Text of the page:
While games at E3 like Titanfall made us ooo and ahh with the futuristic cat-n-mouse, or or more accurately mech-n-pilot combat, for me the biggest surprise – and one of the few press events I gladly volunteered for – was Ubisoft’s newly announced Tom Clancy’s The Division. Check out a closer look at what Massive Entertainment has in store for us after the break.
The behind-closed doors event for The Division was a play-through of the video released during the Microsoft E3 presentation, so I’ve included it below. I’m not going to discuss much of the story, though the central theme is that players are elite operatives working to rebuild a collapsed society due to a deadly flu outbreak, and that the gameplay elements include both RPG elements and are on an online perpetual world. I strongly suggest you watch the gameplay video and then continue with my preview. It’s OK, I’ll wait.
The person we’re following (Nick) meets up with Bronson and fires up the global map to select their target. The UI was designed to not be intrusive – note the street names floating in the middle of intersections, the global map spawning around Nick for better perspective. As they move through the streets, they see a contagious person and comment was that they didn’t have any patches left to assist them. They carry on, and Megan eventually joins in, and they decide to meet up to liberate the local police station. One of the first significant things she states is that she tells her team what team skills she’s applied, in this case it’s team healing.
Chris pops in for a bit on a tablet (controlling the UAV) and uses skills such as marking a target to let the rest of the squad target and kill a terrorist hiding on the roof, which gives the rest of the team the opportunity to shoot through the sign and take out the remaining enemy. Chris then makes his exit, and the team moves into the building.
When they get into the armory, the presenter talks a bit about the weapons – upgrades, mods and the like. The Mk17 SR that Nick grabs is a powerful gun, and you can see the damage it can do in traditional RPG-like damage ranges. In some ways, it reminds me of pen-and-paper RPGs – stats are important in The Division. According to the dev team, we can expect a plethora of weapons and skills, and there will be plenty to modify and upgrade.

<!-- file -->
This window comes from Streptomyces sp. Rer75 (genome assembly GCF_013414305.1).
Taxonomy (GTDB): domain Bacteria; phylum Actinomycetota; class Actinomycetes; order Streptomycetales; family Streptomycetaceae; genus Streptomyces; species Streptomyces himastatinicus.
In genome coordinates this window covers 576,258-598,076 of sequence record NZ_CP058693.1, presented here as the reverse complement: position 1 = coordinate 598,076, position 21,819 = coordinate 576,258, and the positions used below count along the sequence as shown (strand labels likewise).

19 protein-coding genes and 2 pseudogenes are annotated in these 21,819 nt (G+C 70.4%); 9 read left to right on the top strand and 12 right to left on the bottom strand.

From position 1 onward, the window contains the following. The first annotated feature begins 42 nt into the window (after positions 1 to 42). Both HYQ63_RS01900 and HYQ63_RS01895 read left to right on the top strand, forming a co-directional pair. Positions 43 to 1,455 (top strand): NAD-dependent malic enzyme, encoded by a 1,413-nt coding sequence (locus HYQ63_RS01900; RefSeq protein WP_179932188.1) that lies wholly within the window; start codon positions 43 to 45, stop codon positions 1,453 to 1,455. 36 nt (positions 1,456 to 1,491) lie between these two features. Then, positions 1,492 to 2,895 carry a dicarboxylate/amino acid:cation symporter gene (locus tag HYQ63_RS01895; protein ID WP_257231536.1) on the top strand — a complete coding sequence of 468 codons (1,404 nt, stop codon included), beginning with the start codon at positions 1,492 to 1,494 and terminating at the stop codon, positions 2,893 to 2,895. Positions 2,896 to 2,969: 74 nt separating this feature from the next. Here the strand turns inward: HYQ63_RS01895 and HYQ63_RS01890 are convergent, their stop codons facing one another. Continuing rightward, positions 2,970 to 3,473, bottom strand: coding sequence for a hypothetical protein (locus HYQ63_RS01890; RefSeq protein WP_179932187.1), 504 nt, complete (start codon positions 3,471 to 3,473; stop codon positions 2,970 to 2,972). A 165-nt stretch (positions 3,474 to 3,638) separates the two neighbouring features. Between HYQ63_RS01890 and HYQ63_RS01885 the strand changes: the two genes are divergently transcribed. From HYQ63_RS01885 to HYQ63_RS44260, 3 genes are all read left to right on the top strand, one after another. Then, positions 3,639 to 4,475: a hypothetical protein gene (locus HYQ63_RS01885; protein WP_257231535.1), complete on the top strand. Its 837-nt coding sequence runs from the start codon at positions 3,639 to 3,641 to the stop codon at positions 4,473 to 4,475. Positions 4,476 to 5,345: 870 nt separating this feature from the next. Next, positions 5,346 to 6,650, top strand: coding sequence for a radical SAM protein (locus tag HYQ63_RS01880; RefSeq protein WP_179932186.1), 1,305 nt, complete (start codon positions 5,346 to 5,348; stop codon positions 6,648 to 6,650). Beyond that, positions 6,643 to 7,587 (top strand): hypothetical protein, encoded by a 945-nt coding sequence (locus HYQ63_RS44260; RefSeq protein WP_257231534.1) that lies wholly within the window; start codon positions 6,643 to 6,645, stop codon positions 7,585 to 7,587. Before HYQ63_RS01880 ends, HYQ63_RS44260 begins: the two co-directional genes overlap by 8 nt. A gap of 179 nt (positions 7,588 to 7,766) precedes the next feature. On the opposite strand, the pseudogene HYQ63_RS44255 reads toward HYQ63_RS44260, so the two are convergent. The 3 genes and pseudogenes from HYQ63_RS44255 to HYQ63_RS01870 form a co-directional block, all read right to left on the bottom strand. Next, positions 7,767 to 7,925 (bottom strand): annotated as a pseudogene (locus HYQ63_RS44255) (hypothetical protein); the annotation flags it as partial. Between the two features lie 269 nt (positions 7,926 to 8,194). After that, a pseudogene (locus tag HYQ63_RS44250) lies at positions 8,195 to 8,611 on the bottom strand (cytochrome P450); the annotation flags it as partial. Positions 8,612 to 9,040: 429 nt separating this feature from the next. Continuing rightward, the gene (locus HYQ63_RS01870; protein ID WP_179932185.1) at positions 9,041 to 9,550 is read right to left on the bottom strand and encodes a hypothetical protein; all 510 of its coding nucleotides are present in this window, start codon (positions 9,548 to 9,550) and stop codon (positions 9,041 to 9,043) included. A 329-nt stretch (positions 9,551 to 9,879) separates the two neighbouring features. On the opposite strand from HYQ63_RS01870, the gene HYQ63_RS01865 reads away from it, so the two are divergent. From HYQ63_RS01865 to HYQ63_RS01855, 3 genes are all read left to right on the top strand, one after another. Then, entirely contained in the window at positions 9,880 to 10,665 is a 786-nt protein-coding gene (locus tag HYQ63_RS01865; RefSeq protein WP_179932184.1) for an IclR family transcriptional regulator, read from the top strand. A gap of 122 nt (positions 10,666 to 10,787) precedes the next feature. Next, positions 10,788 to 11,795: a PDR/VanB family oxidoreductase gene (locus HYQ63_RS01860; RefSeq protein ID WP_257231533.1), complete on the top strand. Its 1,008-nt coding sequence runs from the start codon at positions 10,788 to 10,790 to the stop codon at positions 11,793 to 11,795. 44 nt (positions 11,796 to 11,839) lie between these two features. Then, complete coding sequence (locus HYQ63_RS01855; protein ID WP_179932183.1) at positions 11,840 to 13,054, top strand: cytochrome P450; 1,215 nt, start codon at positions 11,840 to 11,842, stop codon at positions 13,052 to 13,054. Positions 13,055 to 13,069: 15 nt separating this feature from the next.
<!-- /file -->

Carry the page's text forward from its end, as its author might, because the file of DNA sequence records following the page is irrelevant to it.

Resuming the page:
Megan leads the way out with getting the flare ready for extraction – the problem is, that flare also signals any enemies nearby and in this case, they have 90 seconds to fight before their ride shows up. It is at this point that the demo zooms out to show the map. They end up as a red conflict point – but there are other red dots all over the map. The idea, as was explained. is that they’re showing that all of these games are happening in the same place at the same time. We also learned you can go help out other crews – you’re not restricted in that way – the team could have instead chosen to travel through the city to help another team or pursued other objectives. Whether or not the objectives change based on other teams’ successes remains to be seen.
I’d like to take a moment to highlight some of the most impressive graphics in a shooter here – first is the fluid UI, including who’s talking – their name shows an audio animation along with vital stats. As you’ve hopefully just seen, the interaction with environments seems natural – from shooting tires out to sliding over cars and bullets ripping through glass – The Division feel far more real than anything this-gen, and we’re looking forward to seeing how this turns out in 2014 on PS4 and Xbox One.